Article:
Collegetown bridge puzzle (Jim Papadopoulos, 1986). Photo of bridge.

Rules: Prize for first correct response = free cup of coffee or equivalent. Submit solutions to Andy Ruina (ruina@cornell.edu). No fair if you learned the answer from another person or course (like Engr 116, etc.).

Setup: Walk across the pedestrian bridge that connects C-town bagels and Bard-Thurston-Kimball. Using a pocket knife or similar metal object, tap the middle face of one of the square top tubes (the hand rails). Tap the tube over and over as you walk from one end to the other. Listen to the pitch of the ring you hear and how it changes.

puzzle: What is the reason for the pattern of pitches you hear? Your answer should be justified, in part, by methods you have learned recently in TAM 202.

The winning solution by a 202 student

The bridge has three distinct resonance
frequencies, the lowest at the outside, and the highest near the center of
the bridge. It also has slight variations where the joints are, but this is
just due to the joints.
1 2 3 2
1
Bard Hall ---------|---------|---------|---------|--------- C-Town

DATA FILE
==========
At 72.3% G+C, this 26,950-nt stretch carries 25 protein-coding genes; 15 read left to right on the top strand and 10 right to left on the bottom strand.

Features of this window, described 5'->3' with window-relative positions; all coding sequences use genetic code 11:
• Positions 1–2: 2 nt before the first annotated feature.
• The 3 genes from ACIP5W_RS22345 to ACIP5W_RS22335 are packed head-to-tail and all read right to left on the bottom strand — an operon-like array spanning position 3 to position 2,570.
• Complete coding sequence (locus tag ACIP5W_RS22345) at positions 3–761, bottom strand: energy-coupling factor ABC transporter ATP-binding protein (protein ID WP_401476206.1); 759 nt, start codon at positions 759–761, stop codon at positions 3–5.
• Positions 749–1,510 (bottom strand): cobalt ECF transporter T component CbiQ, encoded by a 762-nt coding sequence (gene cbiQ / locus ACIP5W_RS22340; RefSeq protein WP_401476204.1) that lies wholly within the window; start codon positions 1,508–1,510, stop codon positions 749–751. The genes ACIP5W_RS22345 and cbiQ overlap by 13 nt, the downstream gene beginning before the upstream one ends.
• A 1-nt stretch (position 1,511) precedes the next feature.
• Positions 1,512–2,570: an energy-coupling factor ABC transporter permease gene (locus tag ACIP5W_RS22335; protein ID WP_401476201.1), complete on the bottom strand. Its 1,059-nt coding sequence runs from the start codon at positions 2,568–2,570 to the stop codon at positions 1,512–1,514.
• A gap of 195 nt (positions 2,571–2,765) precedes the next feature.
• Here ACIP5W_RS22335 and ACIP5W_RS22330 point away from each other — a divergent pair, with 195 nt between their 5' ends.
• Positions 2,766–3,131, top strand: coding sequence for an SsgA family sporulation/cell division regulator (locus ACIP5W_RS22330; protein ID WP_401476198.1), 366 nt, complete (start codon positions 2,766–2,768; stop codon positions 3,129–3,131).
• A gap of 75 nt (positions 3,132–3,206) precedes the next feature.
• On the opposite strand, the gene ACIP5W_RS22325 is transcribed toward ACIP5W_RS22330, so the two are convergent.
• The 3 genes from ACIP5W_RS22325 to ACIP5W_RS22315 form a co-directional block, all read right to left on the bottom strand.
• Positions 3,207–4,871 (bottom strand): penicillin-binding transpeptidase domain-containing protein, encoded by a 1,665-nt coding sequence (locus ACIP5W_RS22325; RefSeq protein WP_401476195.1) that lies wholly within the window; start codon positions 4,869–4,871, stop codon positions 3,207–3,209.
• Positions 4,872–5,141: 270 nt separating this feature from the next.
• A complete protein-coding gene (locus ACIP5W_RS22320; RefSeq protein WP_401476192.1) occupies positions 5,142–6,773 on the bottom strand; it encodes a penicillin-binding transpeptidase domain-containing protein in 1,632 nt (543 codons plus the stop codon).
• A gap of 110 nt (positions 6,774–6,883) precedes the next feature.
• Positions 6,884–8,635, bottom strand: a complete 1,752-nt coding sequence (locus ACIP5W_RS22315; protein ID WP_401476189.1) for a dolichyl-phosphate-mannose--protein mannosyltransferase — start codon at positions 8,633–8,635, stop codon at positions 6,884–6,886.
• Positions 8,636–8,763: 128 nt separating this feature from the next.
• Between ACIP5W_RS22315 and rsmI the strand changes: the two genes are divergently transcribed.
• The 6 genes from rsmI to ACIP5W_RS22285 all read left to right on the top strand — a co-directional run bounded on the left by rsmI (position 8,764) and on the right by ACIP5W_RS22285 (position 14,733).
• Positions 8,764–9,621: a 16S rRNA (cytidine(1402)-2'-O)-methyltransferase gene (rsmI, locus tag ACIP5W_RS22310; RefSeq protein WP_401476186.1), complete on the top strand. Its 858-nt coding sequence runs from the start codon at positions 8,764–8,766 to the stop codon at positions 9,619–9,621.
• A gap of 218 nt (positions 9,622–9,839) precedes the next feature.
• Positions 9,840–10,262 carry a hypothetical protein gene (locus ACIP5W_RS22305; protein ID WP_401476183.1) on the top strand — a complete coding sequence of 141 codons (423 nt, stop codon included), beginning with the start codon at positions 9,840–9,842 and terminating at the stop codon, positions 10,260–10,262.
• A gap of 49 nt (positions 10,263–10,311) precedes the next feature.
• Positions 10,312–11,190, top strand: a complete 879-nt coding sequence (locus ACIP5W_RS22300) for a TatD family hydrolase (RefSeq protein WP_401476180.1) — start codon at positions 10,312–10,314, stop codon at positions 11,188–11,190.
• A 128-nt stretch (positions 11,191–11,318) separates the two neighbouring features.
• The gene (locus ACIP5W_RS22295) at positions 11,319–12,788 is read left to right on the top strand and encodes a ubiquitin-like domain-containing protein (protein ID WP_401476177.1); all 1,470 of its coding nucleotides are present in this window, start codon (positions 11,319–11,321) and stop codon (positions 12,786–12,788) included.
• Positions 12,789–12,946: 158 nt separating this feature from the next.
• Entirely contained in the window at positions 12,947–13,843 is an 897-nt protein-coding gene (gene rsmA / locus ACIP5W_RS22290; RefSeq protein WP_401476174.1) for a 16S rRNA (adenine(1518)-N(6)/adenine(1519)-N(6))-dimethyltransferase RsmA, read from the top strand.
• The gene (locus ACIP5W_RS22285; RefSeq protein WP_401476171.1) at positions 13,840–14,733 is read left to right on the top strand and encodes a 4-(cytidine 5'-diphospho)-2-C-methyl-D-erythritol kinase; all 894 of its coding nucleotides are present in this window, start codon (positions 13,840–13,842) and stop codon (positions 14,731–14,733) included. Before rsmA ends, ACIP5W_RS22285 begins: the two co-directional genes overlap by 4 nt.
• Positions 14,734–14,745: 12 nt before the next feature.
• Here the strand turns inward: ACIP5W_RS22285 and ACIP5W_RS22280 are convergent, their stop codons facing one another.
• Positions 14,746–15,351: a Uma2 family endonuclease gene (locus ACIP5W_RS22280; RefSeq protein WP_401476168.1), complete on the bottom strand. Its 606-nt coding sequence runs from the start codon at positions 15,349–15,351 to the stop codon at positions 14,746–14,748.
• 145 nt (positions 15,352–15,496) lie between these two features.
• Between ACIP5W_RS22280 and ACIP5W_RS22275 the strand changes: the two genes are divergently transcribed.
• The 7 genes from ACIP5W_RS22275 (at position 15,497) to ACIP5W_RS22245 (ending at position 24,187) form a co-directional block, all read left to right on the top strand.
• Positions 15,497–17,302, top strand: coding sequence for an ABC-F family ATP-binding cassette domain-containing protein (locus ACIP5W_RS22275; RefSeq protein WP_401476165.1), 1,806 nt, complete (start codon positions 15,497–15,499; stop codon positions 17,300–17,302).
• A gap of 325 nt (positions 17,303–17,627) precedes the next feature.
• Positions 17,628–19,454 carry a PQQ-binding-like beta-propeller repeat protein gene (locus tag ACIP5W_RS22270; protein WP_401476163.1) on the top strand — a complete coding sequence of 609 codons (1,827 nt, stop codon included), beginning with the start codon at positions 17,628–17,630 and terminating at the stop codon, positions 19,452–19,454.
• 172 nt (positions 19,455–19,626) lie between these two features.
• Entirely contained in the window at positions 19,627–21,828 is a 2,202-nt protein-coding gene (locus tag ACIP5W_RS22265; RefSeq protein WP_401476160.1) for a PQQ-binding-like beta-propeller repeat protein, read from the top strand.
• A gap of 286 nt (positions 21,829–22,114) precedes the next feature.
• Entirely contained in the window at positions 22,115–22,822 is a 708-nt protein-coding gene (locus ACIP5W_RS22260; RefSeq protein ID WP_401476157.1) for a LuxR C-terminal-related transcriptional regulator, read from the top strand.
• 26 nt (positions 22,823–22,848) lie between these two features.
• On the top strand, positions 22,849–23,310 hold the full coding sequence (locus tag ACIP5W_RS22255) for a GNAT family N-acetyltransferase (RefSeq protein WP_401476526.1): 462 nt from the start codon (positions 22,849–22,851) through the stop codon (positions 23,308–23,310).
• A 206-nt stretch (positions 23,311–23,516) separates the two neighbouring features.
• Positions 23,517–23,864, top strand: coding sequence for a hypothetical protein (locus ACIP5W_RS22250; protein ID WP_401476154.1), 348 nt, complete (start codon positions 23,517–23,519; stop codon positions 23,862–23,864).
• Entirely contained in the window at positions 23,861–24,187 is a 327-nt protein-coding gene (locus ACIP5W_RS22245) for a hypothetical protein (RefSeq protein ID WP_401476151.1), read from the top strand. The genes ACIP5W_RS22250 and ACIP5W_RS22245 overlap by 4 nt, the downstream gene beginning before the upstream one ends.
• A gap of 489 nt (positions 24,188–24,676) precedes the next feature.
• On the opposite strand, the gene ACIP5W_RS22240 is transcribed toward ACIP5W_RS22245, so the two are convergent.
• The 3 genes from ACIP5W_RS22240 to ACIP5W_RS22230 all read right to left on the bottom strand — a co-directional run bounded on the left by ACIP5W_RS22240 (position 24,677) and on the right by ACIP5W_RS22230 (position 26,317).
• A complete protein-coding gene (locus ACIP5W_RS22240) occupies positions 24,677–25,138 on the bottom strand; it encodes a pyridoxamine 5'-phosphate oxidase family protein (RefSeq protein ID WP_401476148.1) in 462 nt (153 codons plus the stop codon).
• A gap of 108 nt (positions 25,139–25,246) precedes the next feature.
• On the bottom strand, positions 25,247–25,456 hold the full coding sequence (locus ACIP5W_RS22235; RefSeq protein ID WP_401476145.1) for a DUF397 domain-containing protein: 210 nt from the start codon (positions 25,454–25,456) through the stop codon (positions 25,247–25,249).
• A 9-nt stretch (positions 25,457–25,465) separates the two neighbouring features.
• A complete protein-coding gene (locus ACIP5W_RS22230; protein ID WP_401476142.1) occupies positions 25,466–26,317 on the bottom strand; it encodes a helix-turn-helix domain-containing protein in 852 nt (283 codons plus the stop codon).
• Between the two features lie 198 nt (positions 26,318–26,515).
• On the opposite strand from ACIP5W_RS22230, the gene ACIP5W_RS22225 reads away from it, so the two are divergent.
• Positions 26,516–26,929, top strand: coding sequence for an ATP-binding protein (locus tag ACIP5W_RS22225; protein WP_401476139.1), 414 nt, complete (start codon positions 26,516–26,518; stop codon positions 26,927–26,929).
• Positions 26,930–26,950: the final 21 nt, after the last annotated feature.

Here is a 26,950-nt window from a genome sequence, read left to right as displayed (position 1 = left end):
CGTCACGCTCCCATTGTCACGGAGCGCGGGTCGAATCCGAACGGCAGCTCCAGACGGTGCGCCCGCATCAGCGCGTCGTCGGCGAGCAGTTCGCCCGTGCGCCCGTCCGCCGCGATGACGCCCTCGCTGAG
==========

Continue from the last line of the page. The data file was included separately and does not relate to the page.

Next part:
Bagels
frequency @ 3 > frequency @ 2 > frequency @ 1
In the section between the lowest tone (tone 1) and the middle tone
(tone 2), there is a connector. In the section where tone 2 turns into tone
3, there is no connector but there are, if you look closely, welding marks
where they joined two bars.
The bars, of course, are not solid. My guess is the handrail is made of
5 different bars welded (or connected somehow) together. Why would they do
this? Stress at the center of the bridge is much greater than the stress
near the sides. Therefore, the bars used to support the higher load must be
stronger than the ones supporting less weight. They could be the same, but
this would lead to increased weight and be a general waste of money. The
bar in the center of the bridge is the thickest, followed by the two bars
connected to it, and the end bars are the thinnest. The thicker bars
resonate at a higher frequency than the thin bars due to a restoring force
(ex. tuning forks).